If you ask me, this whole Mars thing has been oversold.
Adjusting to 'Mars time' with coffee, naps, and bright blue light .
I whipped through Blue Monday (Viking/Pamela Dorman, Mar.
Mars Rover Curiosity Team Includes "Mohawk Guy" and Former Rock 'n' Roller.
He has 10,000 new followers on Twitter after Monday's touchdown of the Mars rover.
The event is hosted every year by the Del Mar-Solana Beach Rotary Club and is a fundraiser for the club's many youth programs and humanitarian projects.
Media Rachel Swan — Tue, Mar 27, 2012 at 10:35 AM.
Published Tue, Mar 20, 2012 4:09 pm Dateline.
Updated Thursday, Mar 17 at 1:07 PM.
Updated Thursday, Mar 17 at 10:07 AM.
So far the Giro d'Italia has had two sprint stages, both marred by crashes in the final few hundred meters.
00 AM Monday Mar 28, 2011.
Literary Guide to London — by Verlyn Klinkenborg, Published Mar 2010.
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In science:

This problem is very timely, as it is also confirmed by the very recent exam by Mar´ın-Franch et al. (2009b) of the influence, of CNO and helium variations, on the relative age determination of GCs, purely from a theoretical point of view.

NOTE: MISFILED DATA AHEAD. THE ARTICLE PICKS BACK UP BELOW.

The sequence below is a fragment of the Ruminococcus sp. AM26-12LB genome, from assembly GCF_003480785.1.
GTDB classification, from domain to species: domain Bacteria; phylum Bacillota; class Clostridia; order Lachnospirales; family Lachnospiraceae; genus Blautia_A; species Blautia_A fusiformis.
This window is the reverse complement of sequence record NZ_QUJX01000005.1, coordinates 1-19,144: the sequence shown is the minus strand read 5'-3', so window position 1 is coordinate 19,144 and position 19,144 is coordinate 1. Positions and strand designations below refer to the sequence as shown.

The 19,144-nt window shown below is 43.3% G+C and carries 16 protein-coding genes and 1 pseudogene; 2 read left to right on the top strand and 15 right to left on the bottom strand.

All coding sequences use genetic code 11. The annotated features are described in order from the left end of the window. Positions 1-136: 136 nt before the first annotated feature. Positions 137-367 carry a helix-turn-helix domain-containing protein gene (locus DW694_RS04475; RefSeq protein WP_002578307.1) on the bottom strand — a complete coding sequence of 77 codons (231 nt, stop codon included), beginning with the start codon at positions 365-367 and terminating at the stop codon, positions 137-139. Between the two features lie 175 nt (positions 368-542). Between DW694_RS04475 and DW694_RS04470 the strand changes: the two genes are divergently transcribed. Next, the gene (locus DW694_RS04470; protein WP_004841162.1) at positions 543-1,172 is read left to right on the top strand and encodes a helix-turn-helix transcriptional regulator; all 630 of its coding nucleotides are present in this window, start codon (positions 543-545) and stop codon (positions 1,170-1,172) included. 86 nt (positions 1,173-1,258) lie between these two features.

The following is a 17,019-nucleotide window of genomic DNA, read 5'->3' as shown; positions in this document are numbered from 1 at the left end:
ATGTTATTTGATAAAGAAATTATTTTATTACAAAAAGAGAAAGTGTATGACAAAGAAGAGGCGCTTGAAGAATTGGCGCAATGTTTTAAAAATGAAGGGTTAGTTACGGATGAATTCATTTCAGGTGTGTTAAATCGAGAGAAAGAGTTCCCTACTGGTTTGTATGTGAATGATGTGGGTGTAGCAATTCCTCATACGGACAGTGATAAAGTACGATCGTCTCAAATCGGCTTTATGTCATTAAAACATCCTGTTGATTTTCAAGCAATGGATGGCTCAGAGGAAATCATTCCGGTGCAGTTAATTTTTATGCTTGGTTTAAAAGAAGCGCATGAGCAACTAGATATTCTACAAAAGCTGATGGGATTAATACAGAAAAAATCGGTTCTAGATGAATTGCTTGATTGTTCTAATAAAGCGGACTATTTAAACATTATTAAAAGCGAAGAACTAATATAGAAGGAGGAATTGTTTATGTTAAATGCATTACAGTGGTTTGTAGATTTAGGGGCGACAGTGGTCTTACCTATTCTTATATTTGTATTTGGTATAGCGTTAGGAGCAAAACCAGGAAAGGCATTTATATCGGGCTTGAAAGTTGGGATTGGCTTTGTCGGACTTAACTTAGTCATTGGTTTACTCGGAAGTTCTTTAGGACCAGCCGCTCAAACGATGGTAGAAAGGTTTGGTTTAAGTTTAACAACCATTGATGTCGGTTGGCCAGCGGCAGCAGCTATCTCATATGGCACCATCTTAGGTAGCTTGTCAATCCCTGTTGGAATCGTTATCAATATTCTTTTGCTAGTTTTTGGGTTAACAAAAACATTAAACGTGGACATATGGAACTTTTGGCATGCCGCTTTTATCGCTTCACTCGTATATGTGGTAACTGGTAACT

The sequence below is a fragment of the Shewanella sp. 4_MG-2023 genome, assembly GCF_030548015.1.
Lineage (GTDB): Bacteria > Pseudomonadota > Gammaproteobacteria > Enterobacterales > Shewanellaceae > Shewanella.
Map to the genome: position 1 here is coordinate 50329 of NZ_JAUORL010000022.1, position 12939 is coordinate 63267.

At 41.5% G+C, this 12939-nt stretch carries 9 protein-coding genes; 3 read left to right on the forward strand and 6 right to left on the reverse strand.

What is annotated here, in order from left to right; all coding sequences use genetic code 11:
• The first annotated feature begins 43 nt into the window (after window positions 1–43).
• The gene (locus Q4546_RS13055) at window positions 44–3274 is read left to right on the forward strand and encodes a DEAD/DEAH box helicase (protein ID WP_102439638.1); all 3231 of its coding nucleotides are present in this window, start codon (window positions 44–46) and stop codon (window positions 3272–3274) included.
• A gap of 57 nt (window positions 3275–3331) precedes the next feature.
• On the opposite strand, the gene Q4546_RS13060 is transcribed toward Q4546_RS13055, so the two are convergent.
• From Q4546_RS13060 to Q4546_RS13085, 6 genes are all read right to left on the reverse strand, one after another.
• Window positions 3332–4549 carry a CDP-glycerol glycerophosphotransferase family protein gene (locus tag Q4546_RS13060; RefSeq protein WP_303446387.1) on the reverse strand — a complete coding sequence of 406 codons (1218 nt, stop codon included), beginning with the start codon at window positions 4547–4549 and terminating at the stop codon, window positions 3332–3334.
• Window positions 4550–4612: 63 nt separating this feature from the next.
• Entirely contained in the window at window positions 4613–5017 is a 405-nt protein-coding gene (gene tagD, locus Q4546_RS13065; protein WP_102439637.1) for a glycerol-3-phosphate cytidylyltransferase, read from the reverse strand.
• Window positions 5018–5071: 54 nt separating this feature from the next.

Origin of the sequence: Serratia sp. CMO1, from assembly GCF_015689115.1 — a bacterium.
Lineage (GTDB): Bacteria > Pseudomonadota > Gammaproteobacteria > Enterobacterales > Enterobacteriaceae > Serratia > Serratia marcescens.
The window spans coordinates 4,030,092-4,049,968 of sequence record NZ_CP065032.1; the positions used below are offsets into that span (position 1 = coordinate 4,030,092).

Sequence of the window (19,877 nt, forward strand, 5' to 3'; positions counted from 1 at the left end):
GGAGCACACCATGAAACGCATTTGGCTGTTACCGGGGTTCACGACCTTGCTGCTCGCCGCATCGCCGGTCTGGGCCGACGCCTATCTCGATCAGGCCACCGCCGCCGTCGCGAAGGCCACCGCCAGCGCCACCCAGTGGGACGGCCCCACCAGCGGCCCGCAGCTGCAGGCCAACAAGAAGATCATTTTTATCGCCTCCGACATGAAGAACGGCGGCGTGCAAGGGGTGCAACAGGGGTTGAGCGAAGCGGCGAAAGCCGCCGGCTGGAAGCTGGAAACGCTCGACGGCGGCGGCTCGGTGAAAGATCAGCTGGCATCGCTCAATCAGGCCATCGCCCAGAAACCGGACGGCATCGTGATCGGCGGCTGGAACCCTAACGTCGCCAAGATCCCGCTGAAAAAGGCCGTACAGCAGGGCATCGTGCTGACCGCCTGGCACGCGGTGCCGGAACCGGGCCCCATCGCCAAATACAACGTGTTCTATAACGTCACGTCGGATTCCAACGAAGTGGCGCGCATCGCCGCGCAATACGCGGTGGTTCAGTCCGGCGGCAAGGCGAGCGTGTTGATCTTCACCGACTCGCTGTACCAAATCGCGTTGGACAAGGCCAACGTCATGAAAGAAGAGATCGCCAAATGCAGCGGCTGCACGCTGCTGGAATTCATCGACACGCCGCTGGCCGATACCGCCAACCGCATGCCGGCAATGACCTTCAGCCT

The influence of the C+N+O abundances on the determination of the relative ages of Globular Clusters: the case of NGC 1851 and NGC 6121 (M4)
Let us look at the final comparison between the two clusters under discussion in the analysis of De Angeli et al. (2005) and Mar´ın-Franch et al. (2009a) summarized in Table 1.
The influence of the C+N+O abundances on the determination of the relative ages of Globular Clusters: the case of NGC 1851 and NGC 6121 (M4)
Here we report the result for the Carretta & Gratton (1997) abundances, and for the models by Cassisi et al. (2004) in De Angeli, and by Dotter et al. (2007) in Mar´ın-Franch.